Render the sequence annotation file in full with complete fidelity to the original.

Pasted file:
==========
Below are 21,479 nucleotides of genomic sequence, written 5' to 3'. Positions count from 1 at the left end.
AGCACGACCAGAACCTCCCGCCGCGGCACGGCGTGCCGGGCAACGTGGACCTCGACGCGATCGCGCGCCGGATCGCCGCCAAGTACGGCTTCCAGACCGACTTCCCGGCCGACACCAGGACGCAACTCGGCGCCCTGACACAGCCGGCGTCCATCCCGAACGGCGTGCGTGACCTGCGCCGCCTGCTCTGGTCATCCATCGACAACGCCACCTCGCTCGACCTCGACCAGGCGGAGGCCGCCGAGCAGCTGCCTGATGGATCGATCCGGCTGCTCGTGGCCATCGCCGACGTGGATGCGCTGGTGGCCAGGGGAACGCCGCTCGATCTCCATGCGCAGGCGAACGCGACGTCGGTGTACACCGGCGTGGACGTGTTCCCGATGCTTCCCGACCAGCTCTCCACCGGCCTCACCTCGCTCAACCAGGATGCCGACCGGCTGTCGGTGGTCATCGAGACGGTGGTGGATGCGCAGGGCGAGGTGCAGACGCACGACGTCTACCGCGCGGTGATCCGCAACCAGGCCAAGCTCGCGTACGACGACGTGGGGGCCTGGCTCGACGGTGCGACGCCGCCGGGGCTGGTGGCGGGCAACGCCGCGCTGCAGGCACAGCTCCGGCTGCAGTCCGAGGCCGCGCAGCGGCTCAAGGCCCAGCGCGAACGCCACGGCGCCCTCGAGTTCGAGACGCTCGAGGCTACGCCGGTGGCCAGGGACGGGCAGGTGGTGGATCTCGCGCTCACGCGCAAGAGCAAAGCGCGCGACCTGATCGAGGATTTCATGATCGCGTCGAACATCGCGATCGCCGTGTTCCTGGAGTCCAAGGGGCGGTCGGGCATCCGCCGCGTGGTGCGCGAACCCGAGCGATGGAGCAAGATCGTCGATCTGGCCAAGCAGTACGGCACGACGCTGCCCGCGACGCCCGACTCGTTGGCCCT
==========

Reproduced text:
Below are 21,479 nucleotides of genomic sequence, written 5' to 3'. Positions count from 1 at the left end.
AGCACGACCAGAACCTCCCGCCGCGGCACGGCGTGCCGGGCAACGTGGACCTCGACGCGATCGCGCGCCGGATCGCCGCCAAGTACGGCTTCCAGACCGACTTCCCGGCCGACACCAGGACGCAACTCGGCGCCCTGACACAGCCGGCGTCCATCCCGAACGGCGTGCGTGACCTGCGCCGCCTGCTCTGGTCATCCATCGACAACGCCACCTCGCTCGACCTCGACCAGGCGGAGGCCGCCGAGCAGCTGCCTGATGGATCGATCCGGCTGCTCGTGGCCATCGCCGACGTGGATGCGCTGGTGGCCAGGGGAACGCCGCTCGATCTCCATGCGCAGGCGAACGCGACGTCGGTGTACACCGGCGTGGACGTGTTCCCGATGCTTCCCGACCAGCTCTCCACCGGCCTCACCTCGCTCAACCAGGATGCCGACCGGCTGTCGGTGGTCATCGAGACGGTGGTGGATGCGCAGGGCGAGGTGCAGACGCACGACGTCTACCGCGCGGTGATCCGCAACCAGGCCAAGCTCGCGTACGACGACGTGGGGGCCTGGCTCGACGGTGCGACGCCGCCGGGGCTGGTGGCGGGCAACGCCGCGCTGCAGGCACAGCTCCGGCTGCAGTCCGAGGCCGCGCAGCGGCTCAAGGCCCAGCGCGAACGCCACGGCGCCCTCGAGTTCGAGACGCTCGAGGCTACGCCGGTGGCCAGGGACGGGCAGGTGGTGGATCTCGCGCTCACGCGCAAGAGCAAAGCGCGCGACCTGATCGAGGATTTCATGATCGCGTCGAACATCGCGATCGCCGTGTTCCTGGAGTCCAAGGGGCGGTCGGGCATCCGCCGCGTGGTGCGCGAACCCGAGCGATGGAGCAAGATCGTCGATCTGGCCAAGCAGTACGGCACGACGCTGCCCGCGACGCCCGACTCGTTGGCCCT